Artificial intelligence leads to real comedy for PhD student

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When Kory Mathewson began his PhD in computing science at the University of Alberta, he didn't think it would lead to doing improv on stage with a robot--but that's exactly what happened. Mathewson has two shows in this year's Edmonton Fringe Fest: TEDxRFT, an improv show that riffs on the popular TED Talks videos, and Human Machine, an AI improv show. "The Human Machine AI improv show is part of my PhD work. I'm studying how humans and machine-learning systems interact, and so this show is a little bit of a play on the work that I've been doing," he said. "I've been building dialogue systems, and this show explores how humans and these dialogue systems--like Siri, Alexa or Google Home--play into our lives, and the funny things they say."


Addressing the skills gap – Are telcos AI ready?

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For telcos to get the most out of artificial intelligence (AI), they must not only find the necessary technical skills but also ensure that the entire company understands the value of the technology. My last blog focused on how AI augmentation is the future for telcos because it not only allows them to deliver superior customer experience in an increasingly competitive marketplace, but also helps them cut costs, remain competitive and launch new services across complex ecosystems, from autonomous cars and fleet management to healthcare and beyond. I concluded that the biggest challenge doesn't seem to be the implementation of the technology but the upskilling and retraining of human employees. According to a study from Oracle and Future Workplace, 72% of human resources executives surveyed said their organisations do not provide any AI training programme. Now, that study might not be telco-specific, but it certainly illustrates the challenges that AI brings when implementing it in a business.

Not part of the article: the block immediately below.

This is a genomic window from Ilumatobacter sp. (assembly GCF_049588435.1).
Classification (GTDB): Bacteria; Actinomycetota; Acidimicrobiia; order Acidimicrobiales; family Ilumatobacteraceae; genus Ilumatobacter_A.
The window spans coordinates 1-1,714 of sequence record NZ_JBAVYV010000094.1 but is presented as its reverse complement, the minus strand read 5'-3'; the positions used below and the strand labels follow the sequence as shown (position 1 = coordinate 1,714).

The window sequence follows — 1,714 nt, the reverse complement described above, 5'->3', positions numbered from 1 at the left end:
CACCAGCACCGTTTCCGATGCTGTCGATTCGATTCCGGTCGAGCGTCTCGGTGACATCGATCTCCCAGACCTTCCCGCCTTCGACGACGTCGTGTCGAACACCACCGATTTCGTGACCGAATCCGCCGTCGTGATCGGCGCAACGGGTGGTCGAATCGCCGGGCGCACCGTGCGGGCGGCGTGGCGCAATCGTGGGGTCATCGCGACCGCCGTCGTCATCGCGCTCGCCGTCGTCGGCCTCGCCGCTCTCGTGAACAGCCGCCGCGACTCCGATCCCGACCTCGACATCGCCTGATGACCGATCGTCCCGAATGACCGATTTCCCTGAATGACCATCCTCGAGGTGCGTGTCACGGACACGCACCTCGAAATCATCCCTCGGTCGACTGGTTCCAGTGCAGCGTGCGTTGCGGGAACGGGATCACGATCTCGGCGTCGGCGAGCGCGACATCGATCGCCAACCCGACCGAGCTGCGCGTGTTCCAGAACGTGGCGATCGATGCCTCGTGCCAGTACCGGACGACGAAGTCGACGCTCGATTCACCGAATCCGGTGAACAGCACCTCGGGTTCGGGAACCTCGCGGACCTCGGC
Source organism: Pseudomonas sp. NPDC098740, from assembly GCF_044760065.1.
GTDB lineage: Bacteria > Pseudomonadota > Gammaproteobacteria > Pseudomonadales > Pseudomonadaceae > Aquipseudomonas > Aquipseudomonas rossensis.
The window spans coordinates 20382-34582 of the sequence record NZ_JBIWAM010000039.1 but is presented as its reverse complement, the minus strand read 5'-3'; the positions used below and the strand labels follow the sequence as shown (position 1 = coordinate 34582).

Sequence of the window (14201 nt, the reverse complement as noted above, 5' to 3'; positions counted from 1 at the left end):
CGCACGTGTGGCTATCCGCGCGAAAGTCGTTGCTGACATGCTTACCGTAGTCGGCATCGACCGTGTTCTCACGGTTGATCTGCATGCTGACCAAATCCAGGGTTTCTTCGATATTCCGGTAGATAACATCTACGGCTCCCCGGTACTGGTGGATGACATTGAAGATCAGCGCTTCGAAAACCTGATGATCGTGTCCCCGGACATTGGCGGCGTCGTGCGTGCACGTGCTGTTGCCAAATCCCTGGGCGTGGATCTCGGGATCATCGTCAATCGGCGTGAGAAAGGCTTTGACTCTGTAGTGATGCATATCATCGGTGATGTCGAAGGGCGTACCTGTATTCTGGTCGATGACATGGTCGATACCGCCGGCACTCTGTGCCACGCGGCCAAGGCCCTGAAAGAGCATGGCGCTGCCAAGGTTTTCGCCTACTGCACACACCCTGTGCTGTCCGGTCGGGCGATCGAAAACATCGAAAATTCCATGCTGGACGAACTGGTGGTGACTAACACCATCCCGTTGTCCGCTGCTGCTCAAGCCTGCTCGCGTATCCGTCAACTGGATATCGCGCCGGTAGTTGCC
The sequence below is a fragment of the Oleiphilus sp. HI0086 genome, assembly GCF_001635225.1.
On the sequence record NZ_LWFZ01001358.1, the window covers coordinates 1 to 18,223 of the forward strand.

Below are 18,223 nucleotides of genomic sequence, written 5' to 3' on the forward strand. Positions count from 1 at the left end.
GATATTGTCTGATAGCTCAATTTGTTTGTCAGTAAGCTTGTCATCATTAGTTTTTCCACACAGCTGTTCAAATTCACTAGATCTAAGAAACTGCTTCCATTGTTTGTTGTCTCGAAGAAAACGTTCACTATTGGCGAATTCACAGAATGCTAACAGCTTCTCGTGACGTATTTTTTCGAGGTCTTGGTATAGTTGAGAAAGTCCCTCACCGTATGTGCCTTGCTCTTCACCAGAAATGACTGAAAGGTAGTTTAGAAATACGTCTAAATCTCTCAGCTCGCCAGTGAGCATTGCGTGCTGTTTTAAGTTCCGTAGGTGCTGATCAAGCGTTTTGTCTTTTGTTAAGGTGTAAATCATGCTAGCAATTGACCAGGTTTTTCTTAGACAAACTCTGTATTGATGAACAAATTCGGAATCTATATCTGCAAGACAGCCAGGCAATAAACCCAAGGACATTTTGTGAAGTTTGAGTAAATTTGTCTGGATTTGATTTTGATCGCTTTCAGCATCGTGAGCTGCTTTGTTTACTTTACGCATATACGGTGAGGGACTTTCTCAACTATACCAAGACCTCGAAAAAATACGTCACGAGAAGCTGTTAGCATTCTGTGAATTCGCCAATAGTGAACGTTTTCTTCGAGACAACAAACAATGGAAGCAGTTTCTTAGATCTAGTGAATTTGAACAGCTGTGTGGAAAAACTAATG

Robots have the power to 'significantly influence' children's opinions, scientists warn

Daily Mail

Robots can'significantly influence' children's opinions, researchers have found. Experts used a classic psychological test to compare how adults and children respond to an identical task when in the presence of their peers and robots. They showed that while adult's opinions are often influenced by peers, they are easily able to resist being persuaded by robots - with children aged between seven and nine were more likely to give the same responses as the robots, even if they were obviously incorrect. Experts used a classic psychological test to compare how adults and children respond to an identical task when in the presence of their peers and robots. The study, conducted at the University of Plymouth and called titled'Children conform, adults resist', used the Asch paradigm - first developed in the 1950s - which asked people to look at a screen showing four lines and say which two match in length.


Can sound help save a dwindling elephant population? Scientists using AI think so. - On the Issues